Tron Theatre, Glasgow, until Sat 23 Feb, then touring
It sometimes takes a brush with death to remind people of the truly important things in life, the shock instantly cutting through the meaningless static that surrounds us. Evoking memories of grief, providing an escape or a sense of reason for those struggling to come to terms with loss, music has the ability to affect our senses, to sadden us, leave us breathless, or to inspire meaning in even the most hopeless of circumstances.
Dan Rebellato’s new play focuses on recently widowed Julia (Jeni Draper), who discovers a compilation tape left behind by her husband. Convinced that the tape contains a message from beyond the grave, Julia turns to her husband’s best friend, and music expert, Martin (Tom Thomasson), to uncover the truth.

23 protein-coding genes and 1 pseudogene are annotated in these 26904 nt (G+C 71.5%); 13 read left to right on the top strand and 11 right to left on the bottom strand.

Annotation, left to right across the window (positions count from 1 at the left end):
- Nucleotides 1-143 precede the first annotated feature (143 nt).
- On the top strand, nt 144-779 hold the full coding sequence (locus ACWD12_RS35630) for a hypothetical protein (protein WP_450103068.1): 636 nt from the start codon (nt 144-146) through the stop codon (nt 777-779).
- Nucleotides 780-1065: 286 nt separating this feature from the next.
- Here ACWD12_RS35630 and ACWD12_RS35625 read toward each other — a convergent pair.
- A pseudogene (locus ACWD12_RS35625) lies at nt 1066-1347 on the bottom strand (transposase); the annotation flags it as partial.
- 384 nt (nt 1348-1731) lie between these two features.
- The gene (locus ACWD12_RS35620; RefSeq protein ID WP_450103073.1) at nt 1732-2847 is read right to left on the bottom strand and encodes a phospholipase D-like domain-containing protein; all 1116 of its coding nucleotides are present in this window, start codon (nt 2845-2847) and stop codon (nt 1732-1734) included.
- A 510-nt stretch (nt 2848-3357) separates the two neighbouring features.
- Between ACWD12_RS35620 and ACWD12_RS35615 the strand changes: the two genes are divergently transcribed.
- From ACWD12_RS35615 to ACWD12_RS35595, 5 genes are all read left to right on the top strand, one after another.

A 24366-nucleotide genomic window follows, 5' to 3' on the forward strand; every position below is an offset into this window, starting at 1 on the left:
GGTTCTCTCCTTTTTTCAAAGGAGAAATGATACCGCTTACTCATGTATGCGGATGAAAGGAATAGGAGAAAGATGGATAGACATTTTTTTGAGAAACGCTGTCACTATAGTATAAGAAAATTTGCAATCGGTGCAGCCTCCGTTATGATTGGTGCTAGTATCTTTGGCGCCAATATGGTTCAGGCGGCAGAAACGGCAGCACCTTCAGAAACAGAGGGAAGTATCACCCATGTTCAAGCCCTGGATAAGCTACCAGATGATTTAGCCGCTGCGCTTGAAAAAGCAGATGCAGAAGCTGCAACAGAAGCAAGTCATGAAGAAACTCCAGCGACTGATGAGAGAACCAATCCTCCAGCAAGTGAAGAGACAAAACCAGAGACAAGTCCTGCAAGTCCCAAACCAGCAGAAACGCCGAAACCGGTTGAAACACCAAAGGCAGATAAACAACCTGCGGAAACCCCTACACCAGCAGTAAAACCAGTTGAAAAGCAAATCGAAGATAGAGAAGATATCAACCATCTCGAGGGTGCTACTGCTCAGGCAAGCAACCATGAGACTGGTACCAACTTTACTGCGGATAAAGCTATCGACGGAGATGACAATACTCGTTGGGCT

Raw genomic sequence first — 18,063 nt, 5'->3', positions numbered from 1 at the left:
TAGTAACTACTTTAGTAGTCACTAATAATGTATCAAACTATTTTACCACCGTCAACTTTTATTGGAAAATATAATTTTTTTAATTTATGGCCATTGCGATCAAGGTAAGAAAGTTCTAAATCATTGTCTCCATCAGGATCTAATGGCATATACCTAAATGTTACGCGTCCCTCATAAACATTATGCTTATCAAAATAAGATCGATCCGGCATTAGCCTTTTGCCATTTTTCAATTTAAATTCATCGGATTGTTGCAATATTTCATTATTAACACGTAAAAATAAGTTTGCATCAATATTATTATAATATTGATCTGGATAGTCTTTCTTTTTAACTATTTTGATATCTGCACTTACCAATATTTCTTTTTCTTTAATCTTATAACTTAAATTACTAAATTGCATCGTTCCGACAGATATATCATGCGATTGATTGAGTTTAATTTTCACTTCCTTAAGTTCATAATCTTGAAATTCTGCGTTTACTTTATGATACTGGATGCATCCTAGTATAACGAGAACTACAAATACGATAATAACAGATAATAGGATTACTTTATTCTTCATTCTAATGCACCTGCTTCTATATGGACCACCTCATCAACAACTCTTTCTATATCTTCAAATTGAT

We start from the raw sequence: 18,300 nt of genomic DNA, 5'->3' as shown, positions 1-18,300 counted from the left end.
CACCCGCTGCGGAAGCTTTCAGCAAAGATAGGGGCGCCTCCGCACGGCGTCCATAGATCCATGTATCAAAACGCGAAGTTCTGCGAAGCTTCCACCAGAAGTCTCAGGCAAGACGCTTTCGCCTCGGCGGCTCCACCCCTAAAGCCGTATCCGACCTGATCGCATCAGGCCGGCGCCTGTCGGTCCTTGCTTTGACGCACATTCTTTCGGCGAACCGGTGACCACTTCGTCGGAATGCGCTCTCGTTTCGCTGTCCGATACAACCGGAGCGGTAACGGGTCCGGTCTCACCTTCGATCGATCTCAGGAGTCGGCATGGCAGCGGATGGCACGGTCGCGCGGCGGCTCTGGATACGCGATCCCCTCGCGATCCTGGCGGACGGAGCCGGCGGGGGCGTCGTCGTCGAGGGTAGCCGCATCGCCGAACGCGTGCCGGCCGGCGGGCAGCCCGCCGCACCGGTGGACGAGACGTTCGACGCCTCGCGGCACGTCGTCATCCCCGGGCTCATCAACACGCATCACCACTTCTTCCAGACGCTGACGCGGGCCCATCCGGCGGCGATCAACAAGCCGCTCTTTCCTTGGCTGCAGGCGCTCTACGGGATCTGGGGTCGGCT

Suspect Culture and Graeae easily find harmony in the theme of communication, so it’s no surprise that music should become a transcendental tool in their co-production. With an eclectic soundtrack that provides a thumping heart, directors Graham Eatough and Jenny Sealey create a musical landscape around the loss of a loved one. The physicality of Suspect Culture’s work instinctively complements Graeae’s signing as a language of performance, not just of communication. Ian Scott’s simple three-stage design, which protrudes like splayed fingers into a pool of reflective static, fittingly evokes an atmosphere of reminiscing over a drink with an old friend in a trendy bar. Tom Thomasson heads an inspiring cast, providing moments of hearty humour interspersed with worthy musical trivia. Judged by its own ‘compilation-tape-rules’ the production is elevated to a quasi-religious experience as Rufus Wainwright’s epic Agnus Dei evanesces, reminding us, perhaps, to focus on the music of life, disregarding the static that can so easily cling to us.